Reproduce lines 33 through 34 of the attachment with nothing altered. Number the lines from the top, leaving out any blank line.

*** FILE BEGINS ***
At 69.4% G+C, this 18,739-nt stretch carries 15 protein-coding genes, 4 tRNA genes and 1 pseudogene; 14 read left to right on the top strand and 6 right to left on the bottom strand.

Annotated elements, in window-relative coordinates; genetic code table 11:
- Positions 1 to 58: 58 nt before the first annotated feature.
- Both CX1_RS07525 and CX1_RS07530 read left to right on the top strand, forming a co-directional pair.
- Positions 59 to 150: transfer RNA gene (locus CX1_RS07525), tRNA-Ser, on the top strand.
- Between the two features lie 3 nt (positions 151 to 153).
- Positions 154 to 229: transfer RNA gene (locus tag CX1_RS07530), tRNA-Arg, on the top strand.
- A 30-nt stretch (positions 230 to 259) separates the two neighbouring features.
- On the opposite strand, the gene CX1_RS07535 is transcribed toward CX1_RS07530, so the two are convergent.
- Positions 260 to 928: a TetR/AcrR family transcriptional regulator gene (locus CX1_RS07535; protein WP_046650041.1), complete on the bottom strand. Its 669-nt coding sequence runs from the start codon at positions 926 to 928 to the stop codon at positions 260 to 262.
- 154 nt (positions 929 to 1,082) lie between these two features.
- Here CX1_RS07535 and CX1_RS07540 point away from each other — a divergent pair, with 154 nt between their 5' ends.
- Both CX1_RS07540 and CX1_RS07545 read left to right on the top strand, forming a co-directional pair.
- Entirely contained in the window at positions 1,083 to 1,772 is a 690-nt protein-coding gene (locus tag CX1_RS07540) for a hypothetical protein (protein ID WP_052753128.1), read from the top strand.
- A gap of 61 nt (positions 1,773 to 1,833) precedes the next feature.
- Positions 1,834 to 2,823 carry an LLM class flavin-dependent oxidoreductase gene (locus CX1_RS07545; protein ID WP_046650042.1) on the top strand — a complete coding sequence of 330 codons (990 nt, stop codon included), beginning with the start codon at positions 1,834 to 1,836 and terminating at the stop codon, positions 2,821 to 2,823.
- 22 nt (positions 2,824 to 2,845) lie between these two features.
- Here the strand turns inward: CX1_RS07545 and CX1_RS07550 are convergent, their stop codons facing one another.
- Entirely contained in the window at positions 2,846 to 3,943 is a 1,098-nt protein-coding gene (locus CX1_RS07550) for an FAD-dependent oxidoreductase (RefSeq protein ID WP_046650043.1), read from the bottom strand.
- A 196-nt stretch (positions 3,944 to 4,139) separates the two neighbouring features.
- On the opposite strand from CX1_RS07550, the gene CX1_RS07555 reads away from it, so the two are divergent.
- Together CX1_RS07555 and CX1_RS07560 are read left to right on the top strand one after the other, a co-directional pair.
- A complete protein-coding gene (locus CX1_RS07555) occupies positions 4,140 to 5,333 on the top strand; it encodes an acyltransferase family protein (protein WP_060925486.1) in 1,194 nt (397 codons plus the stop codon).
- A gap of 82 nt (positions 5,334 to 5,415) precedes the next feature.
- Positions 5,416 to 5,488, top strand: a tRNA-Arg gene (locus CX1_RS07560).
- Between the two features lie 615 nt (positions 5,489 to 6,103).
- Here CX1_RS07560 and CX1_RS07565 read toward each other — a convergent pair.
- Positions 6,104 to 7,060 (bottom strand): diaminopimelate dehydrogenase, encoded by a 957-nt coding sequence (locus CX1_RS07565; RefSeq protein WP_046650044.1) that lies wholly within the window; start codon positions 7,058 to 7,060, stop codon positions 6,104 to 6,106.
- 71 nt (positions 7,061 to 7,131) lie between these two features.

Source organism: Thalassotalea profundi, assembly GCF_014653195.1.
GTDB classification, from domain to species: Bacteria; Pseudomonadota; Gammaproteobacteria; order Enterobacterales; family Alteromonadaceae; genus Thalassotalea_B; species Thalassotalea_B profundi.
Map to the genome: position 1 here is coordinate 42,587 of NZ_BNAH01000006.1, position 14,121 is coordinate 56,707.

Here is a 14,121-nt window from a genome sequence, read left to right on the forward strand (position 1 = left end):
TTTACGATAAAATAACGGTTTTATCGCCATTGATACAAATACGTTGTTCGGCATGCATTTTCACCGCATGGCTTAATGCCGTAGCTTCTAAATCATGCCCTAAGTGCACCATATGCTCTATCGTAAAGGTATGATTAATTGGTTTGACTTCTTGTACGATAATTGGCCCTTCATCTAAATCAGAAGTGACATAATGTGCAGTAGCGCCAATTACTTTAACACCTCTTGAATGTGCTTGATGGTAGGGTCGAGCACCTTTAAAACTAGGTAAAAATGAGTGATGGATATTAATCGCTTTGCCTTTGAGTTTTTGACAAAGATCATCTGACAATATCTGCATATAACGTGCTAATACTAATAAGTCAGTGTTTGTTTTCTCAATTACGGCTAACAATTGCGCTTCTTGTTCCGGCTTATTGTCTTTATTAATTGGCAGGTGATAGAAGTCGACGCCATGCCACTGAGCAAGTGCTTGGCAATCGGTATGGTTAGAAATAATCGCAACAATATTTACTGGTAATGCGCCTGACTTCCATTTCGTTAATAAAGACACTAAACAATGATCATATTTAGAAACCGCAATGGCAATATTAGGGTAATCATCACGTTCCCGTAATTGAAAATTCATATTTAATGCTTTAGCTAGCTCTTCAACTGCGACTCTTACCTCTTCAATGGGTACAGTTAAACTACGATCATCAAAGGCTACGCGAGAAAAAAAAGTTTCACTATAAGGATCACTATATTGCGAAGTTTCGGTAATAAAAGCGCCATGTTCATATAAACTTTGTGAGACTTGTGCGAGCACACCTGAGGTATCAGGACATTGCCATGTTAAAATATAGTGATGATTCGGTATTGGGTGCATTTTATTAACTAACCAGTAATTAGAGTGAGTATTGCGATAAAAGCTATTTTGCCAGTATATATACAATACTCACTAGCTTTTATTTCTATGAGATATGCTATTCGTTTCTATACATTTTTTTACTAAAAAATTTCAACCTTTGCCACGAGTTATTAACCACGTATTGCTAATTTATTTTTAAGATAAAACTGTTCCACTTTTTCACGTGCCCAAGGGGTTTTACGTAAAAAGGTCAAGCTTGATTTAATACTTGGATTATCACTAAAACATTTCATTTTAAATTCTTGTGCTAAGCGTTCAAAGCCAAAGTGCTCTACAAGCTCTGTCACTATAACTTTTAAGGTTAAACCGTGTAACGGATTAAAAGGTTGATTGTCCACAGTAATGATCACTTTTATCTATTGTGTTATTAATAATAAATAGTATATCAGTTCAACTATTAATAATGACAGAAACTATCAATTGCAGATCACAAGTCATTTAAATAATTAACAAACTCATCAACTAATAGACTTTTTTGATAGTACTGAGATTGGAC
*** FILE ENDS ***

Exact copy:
Here is a 14,121-nt window from a genome sequence, read left to right on the forward strand (position 1 = left end):
TTTACGATAAAATAACGGTTTTATCGCCATTGATACAAATACGTTGTTCGGCATGCATTTTCACCGCATGGCTTAATGCCGTAGCTTCTAAATCATGCCCTAAGTGCACCATATGCTCTATCGTAAAGGTATGATTAATTGGTTTGACTTCTTGTACGATAATTGGCCCTTCATCTAAATCAGAAGTGACATAATGTGCAGTAGCGCCAATTACTTTAACACCTCTTGAATGTGCTTGATGGTAGGGTCGAGCACCTTTAAAACTAGGTAAAAATGAGTGATGGATATTAATCGCTTTGCCTTTGAGTTTTTGACAAAGATCATCTGACAATATCTGCATATAACGTGCTAATACTAATAAGTCAGTGTTTGTTTTCTCAATTACGGCTAACAATTGCGCTTCTTGTTCCGGCTTATTGTCTTTATTAATTGGCAGGTGATAGAAGTCGACGCCATGCCACTGAGCAAGTGCTTGGCAATCGGTATGGTTAGAAATAATCGCAACAATATTTACTGGTAATGCGCCTGACTTCCATTTCGTTAATAAAGACACTAAACAATGATCATATTTAGAAACCGCAATGGCAATATTAGGGTAATCATCACGTTCCCGTAATTGAAAATTCATATTTAATGCTTTAGCTAGCTCTTCAACTGCGACTCTTACCTCTTCAATGGGTACAGTTAAACTACGATCATCAAAGGCTACGCGAGAAAAAAAAGTTTCACTATAAGGATCACTATATTGCGAAGTTTCGGTAATAAAAGCGCCATGTTCATATAAACTTTGTGAGACTTGTGCGAGCACACCTGAGGTATCAGGACATTGCCATGTTAAAATATAGTGATGATTCGGTATTGGGTGCATTTTATTAACTAACCAGTAATTAGAGTGAGTATTGCGATAAAAGCTATTTTGCCAGTATATATACAATACTCACTAGCTTTTATTTCTATGAGATATGCTATTCGTTTCTATACATTTTTTTACTAAAAAATTTCAACCTTTGCCACGAGTTATTAACCACGTATTGCTAATTTATTTTTAAGATAAAACTGTTCCACTTTTTCACGTGCCCAAGGGGTTTTACGTAAAAAGGTCAAGCTTGATTTAATACTTGGATTATCACTAAAACATTTCATTTTAAATTCTTGTGCTAAGCGTTCAAAGCCAAAGTGCTCTACAAGCTCTGTCACTATAACTTTTAAGGTTAAACCGTGTAACGGATTAAAAGGTTGATTGTCCACAGTAATGATCACTTTTATCTATTGTGTTATTAATAATAAATAGTATATCAGTTCAACTATTAATAATGACAGAAACTATCAATTGCAGATCACAAGTCATTTAAATAATTAACAAACTCATCAACTAATAGACTTTTTTGATAGTACTGAGATTGGAC